Noted West Texas Civic Leader, BA 1934
As a friend to Hardin-Simmons University, Frank Junell continually proved that no matter where life took the Simmons University student, he would always remember the friends he made and the education he received. A West Texas man through and through, he never stayed too far away from the region he loved, even while building a reputation as an upstanding businessman.
Frank Junell was born in Sulphur Springs, Texas, on October 29, 1914. He attended school in Brady where he was drum major in the high school band. He later moved with his family to Abilene, and graduated from Abilene High School in 1931. He became an important part of Hardin-Simmons University with his first steps on campus. An energetic and involved student, he was active as vice president of the freshman class, president of the sophomore class, a member of various clubs and organizations, editor of the Brand, and publicity manager for the Texas Intercollegiate Press Association. His classmates included Dr. Elwin L. Skiles, former president of HSU, Ms. Ollie Lena Olsen, daughter of long-time science professor and dean Dr. Julius Olsen, and Dr. Virginia Connally, Abilene physician and previous Hall of Leaders inductee. Thus, Frank was in good company when he began his long association with the little West Texas Baptist college known as Simmons University.
He was well-liked at school, a fact emphasized by his diplomatic editorials in the Brand, as Dr. Rupert N. Richardson noted in his Hardin-Simmons history book Famous are Thy Halls, “…one week he urged upper-classmen to be kind to freshman, and in the next paper warned freshmen not to be fresh.” He went on to earn a bachelor of arts degree from Simmons in 1934, and met his wife, Maxine (formerly Simmons), class of 1937. They married in 1935.
After graduation, Frank earned a master’s degree in journalism from the University of Missouri in Columbia and then continued at Simmons as an instructor of journalism. He and Maxine moved from Abilene in 1936 with then-HSU dean of students Dr. Dossie M. Wiggins to Texas College of Mines & Metallurgy (now the University of Texas at El Paso) as registrar and chairman of the journalism department. Frank had the distinction of teaching the first-ever journalism classes while broadcasting the Miners’ football games. He was also assistant to Dr. Wiggins until 1941, when Frank joined the many men and women serving the United States in World War II. He was a member of the U.S. Navy from 1942 to 1945, serving a second stint from 1951 to 1952 during the Korean War, and attaining the final rank of Captain in the U.S. Naval Reserve. During his interim time between service, Frank worked as a sales manager for Roderick Broadcasting Company in El Paso from 1946-48, and as assistant to Dossie Wiggins once again when the latter became president of Texas Tech University.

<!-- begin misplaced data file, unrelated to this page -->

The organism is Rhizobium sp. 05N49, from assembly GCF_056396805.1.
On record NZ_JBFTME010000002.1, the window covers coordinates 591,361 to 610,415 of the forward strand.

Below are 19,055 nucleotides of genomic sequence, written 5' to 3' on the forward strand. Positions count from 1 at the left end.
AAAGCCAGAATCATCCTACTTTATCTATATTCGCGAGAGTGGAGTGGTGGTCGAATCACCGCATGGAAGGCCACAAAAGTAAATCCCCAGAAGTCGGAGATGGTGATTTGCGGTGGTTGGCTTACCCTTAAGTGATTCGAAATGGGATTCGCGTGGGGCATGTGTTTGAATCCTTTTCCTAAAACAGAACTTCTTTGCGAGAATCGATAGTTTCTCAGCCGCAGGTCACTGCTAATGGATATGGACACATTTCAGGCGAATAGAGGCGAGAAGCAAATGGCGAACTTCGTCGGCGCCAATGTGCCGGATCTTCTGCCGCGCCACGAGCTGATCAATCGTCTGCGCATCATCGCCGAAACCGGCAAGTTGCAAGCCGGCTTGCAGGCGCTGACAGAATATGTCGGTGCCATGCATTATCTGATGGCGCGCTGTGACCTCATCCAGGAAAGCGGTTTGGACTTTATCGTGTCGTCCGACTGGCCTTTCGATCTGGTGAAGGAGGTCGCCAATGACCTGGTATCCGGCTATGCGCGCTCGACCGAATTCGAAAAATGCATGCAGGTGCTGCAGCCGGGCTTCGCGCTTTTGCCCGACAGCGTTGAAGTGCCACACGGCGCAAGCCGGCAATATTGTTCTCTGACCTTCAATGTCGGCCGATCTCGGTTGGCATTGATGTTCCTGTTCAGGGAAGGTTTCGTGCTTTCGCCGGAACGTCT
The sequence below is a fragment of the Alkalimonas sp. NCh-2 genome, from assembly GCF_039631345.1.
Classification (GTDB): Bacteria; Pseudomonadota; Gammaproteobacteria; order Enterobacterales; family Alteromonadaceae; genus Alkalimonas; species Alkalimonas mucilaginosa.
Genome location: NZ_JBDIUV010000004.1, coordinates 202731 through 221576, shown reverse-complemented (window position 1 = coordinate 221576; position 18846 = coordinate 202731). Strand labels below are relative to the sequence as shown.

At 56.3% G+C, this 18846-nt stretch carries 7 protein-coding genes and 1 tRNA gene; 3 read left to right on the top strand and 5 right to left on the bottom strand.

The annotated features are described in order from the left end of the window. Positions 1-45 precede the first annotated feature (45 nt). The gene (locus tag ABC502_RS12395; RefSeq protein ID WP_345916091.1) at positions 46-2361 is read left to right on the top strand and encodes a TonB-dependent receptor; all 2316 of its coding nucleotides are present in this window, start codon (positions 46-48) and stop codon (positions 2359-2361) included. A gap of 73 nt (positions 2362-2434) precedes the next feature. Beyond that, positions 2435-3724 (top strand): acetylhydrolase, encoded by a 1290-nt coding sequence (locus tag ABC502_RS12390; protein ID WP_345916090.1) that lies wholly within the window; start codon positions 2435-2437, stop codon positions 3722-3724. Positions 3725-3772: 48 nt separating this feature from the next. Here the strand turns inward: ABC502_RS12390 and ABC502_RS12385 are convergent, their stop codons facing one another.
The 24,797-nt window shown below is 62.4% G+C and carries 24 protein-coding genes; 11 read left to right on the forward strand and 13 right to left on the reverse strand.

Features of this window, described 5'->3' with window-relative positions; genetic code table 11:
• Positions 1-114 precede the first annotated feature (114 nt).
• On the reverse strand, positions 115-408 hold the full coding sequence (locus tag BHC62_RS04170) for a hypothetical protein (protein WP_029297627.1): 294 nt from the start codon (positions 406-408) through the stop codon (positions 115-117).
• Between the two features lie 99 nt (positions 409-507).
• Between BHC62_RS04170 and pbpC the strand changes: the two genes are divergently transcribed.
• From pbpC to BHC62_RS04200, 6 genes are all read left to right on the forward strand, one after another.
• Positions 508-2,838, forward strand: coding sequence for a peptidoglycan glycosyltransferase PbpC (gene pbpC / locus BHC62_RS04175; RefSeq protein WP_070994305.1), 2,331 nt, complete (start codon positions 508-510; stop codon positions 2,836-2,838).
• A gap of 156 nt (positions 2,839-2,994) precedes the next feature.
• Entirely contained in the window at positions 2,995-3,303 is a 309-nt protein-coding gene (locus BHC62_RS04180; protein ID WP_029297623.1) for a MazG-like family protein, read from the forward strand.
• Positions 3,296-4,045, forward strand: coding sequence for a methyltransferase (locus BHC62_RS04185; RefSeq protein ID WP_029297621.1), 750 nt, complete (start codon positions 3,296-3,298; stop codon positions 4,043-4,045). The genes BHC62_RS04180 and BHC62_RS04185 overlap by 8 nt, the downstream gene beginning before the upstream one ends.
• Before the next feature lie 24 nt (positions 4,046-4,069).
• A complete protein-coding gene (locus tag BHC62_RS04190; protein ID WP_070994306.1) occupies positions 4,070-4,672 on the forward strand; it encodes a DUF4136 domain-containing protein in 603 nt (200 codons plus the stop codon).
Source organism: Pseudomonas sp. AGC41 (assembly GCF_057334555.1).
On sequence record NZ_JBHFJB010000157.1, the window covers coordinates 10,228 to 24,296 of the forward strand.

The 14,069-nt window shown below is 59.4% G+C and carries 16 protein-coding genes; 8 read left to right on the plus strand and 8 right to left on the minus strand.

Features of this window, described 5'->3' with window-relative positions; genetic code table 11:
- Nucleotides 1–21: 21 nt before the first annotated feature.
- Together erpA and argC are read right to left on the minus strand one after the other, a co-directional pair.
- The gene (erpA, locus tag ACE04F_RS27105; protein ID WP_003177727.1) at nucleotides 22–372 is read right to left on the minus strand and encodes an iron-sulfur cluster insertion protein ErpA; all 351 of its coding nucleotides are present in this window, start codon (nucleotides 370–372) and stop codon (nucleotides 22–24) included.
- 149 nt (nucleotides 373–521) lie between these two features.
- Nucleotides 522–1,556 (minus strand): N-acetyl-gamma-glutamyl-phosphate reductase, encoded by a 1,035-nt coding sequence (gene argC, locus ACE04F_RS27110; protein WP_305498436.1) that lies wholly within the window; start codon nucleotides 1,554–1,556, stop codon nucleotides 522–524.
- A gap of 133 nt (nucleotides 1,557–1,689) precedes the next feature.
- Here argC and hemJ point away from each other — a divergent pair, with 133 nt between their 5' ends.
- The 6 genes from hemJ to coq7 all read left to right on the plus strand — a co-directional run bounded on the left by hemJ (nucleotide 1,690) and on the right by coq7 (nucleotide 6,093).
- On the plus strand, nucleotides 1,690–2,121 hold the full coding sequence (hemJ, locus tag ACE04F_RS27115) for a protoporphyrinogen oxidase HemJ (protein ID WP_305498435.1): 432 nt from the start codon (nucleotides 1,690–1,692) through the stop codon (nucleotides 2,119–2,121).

After returning to civilian life, Frank was welcomed back to the Forty Acres as the new financial vice president in 1952, a capacity in which he served until 1954. This began his long association with various financial institutions. He served as vice president of Citizens National Bank in Lubbock from 1955 to 1959; executive vice president of the same from 1959 to 1966; and finally, as elected president of the Central National Bank in San Angelo, Texas, in 1966 and chairman of the board in 1973. In addition, Frank also held directorships at the First National Bank of Kerrville, the First National Bank in Brownwood, Reagan State Bank of Big Lake, Coleman Bank in Coleman, First State Bank of Rankin, and the Federal Reserve Bank of Dallas.
Junell was a civic as well as financial leader, serving on the boards of various organizations including as trustee of the Shannon West Texas Memorial Hospital, chairman of the board of regents of Texas Tech University, and chairman and trustee of Hardin-Simmons. He served as chairman and president of the West Texas Chamber of Commerce, on the boards of the State Missions Commission, West Texas Rehabilitation Center, and the Public Relations Advisory Committee for the Baptist General Convention of Texas, and as a member of the board of directors of the Baptist Foundation of Texas. In the midst of all his professional and civic duties, Frank was a devoted father to his three children, Rob, Dan, and Janice, and still found time for soccer games with his grandchildren.
Hardin-Simmons recognized his hard work and generous spirit by conferring upon him an honorary doctor of laws degree in 1986. In 1999 he received the Keeter Alumni Award, the highest alumni award offered at Hardin-Simmons.
Late in his career, he was noted as a West Texas powerbroker in a 1987 Texas Monthly feature, listed as San Angelo’s single source of civic power. He was recognized the same year as the Outstanding Economic Developer of the Year by the Chamber of Commerce Economic Development Division for his “significant leadership, his attitude, and his ability to get a job done.”
His ties with the educational community were honored by both Angelo State University and Texas Tech Law School with endowed scholarships in his name. Angelo State’s recently constructed multipurpose center also bears his name in recognition of his family’s many contributions to the institution.
Frank Junell died on October 15, 2000 at the age of 85, before he could see the completion of the Angelo State University Junell Center, or his imminent induction into the HSU Hall of Leaders. Nevertheless, his legacy will live on in the hearts of his family and in the lives of the students of each university made better by his association. His accolades are numerous and well-deserved, and we are proud to add one more.
It is the high honor of Hardin-Simmons University to recognize one of her own and to formally induct Frank Junell into the HSU Hall of Leaders.